Impossible to marry the magpie perched on the fence gate
to the same magpie flying off,
the bird’s tuxedoed chest apparent while it sits,
but not the bird’s black scapulars and white wing patches
of flight. Monet must choose one and does: his magpie
sits solidly on the horizon of a gate
that’s part of the sky’s horizon, the morning begun
but no longer beginning,
stopped at the arrival of Monet’s choice, and the fresh light
of a night’s snowfall—a day without a narrative now,
the barn and fence and trees still sleeved in snow
that started to melt hours ago when Monet began
to put down his first little commas of yellow gray paint,
whitened yellows, hints of blue.
The magpie sits calmly in the stillness, perched on
the point of leaving, on the elsewhere not yet of a moment
about to be used up, then and forever,
when the bird we do not get to see flies off.
I, too, disguise my needs.
I put my trust in the ruse of domesticity,
the bower, the built life, the promise
of ever and ever and ever
in the haphazard objects I collect—stones, feathers,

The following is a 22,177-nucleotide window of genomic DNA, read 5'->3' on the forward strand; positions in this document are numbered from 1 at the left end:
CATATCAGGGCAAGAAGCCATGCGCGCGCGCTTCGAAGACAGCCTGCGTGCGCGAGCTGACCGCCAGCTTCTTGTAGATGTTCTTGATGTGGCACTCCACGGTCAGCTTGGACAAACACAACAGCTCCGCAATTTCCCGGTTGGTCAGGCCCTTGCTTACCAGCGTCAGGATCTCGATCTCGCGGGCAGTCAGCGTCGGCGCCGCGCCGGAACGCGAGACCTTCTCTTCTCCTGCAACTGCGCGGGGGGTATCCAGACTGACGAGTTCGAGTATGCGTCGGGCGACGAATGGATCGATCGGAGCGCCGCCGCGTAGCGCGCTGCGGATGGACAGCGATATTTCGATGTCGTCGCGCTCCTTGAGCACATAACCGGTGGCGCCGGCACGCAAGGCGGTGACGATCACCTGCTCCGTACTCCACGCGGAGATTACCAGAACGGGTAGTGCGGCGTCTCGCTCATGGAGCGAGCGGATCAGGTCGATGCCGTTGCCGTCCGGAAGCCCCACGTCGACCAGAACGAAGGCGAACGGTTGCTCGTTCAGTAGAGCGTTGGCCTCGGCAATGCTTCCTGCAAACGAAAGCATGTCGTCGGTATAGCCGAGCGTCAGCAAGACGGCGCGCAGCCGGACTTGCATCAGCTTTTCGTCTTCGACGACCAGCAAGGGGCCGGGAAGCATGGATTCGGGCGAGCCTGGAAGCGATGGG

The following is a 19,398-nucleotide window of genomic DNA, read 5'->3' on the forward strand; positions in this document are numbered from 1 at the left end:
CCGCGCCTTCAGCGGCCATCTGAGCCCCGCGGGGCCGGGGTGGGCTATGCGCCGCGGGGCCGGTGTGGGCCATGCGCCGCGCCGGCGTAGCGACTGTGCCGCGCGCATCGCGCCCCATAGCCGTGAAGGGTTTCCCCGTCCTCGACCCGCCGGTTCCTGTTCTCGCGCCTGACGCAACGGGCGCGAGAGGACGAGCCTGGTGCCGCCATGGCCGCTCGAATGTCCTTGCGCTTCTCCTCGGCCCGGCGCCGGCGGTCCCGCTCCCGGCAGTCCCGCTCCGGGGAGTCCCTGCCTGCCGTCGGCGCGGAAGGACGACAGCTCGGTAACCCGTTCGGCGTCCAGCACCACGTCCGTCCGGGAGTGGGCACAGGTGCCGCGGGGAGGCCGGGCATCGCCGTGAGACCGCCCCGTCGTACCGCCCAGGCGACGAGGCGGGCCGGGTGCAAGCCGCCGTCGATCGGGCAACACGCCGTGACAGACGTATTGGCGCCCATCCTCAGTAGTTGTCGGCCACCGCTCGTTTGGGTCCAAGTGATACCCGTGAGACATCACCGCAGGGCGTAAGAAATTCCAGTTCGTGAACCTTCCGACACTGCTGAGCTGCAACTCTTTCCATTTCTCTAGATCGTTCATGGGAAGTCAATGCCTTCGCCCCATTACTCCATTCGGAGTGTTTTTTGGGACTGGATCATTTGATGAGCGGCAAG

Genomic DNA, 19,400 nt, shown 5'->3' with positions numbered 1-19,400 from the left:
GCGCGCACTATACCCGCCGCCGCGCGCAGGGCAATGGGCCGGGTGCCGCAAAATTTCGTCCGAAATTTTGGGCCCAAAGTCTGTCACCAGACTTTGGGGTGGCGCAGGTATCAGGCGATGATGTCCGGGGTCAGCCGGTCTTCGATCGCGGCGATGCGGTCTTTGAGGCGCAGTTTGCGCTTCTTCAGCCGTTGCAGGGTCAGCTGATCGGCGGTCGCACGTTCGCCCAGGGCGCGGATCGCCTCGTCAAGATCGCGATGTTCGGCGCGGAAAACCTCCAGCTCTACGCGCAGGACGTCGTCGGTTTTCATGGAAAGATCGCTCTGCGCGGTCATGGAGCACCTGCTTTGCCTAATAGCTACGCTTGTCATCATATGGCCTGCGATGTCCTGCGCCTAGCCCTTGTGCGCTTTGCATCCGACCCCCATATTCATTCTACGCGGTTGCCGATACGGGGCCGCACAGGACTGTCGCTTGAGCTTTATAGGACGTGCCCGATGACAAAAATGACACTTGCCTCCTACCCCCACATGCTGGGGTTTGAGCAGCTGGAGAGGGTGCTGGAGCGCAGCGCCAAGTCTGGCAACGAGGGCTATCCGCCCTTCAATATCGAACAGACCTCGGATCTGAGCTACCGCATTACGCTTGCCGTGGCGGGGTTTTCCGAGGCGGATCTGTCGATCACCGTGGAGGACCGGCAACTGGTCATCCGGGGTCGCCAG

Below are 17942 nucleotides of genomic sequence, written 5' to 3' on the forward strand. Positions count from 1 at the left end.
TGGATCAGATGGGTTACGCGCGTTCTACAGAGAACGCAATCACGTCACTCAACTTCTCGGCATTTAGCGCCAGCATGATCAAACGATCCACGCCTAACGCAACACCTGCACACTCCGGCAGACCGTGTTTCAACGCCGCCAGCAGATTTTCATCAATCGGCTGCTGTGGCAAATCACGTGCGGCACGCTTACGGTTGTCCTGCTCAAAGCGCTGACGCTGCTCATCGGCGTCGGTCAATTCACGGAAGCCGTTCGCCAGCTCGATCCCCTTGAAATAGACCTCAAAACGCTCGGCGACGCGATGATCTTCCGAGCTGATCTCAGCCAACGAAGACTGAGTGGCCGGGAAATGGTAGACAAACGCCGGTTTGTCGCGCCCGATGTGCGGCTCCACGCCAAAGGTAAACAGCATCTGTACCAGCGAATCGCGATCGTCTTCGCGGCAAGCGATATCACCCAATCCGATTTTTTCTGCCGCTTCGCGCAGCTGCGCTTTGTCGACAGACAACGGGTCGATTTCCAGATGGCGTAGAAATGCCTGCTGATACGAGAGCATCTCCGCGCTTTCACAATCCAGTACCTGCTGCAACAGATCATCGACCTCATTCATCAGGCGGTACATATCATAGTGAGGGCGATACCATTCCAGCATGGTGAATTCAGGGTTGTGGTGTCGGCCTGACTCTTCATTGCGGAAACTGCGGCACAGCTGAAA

bird nests, prehistoric shark’s teeth, bones—
all endlessly arranged, re-arranged.
Your bower always needs some human thing—
a spoon, a piece of tin, baubles of glass
that catch and apportion
the morning sun in all the hooks and crevices
until the light, passed around,
feels profligate, solicitous;
mine, something from outside brought in—
these turkey feathers, found
in northern fields, ordered by size in a vase,
and placed near some Florida shells—scallop and alphabet—
to highlight the feathers’ browns and creams.
Do you ever fear that what you do is not enough?
I have often drawn the curtains against the night,
and moved a collection of carved birds on my mantle—
two kinglets and a house wren—
just inches closer or farther apart, forward and back,
as if there were an order that was just right.
Always the same, even when it changed,
alive with rain and snow, with sunlight
and the moon. On a pair of shelves:
my books, my soldiers. Arranged
in the topmost limbs of a tree with leaves
shaped like hearts, small birds that flitted
in and out of sight. My parents’ voices
talking in an adjacent room late at night.
Then dreams of my mother or father dead—
and awakened, my room not my own, crying.
Then nights when I would not close my eyes,
when fear had me sitting upright in bed,
when my parents’ assurances felt like lies.
Then words—tulip, warblers, love, missing.